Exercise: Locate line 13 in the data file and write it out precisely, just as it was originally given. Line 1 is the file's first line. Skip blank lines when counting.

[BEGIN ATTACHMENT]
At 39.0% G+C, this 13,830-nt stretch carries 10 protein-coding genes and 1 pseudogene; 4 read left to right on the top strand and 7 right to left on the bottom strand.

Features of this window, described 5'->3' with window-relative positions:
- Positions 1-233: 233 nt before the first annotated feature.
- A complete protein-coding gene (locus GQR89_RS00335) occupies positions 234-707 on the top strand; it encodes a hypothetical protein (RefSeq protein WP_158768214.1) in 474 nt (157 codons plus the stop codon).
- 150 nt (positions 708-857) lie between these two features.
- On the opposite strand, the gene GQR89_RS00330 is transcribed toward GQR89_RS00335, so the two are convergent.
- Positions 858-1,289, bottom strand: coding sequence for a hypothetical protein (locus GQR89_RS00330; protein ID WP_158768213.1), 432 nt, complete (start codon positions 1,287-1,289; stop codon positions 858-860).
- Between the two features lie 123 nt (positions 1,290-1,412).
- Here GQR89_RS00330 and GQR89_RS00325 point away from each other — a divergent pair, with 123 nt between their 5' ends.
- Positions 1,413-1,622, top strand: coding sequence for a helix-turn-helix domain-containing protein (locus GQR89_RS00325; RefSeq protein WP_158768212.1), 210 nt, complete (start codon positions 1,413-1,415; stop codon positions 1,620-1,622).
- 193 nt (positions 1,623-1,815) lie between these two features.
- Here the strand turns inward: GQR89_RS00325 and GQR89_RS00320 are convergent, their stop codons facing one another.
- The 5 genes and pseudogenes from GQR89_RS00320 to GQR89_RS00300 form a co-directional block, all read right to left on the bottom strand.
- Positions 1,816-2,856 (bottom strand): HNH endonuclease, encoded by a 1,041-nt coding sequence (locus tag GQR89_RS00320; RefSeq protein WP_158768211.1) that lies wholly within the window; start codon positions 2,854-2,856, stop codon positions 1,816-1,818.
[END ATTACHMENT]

- The 5 genes and pseudogenes from GQR89_RS00320 to GQR89_RS00300 form a co-directional block, all read right to left on the bottom strand.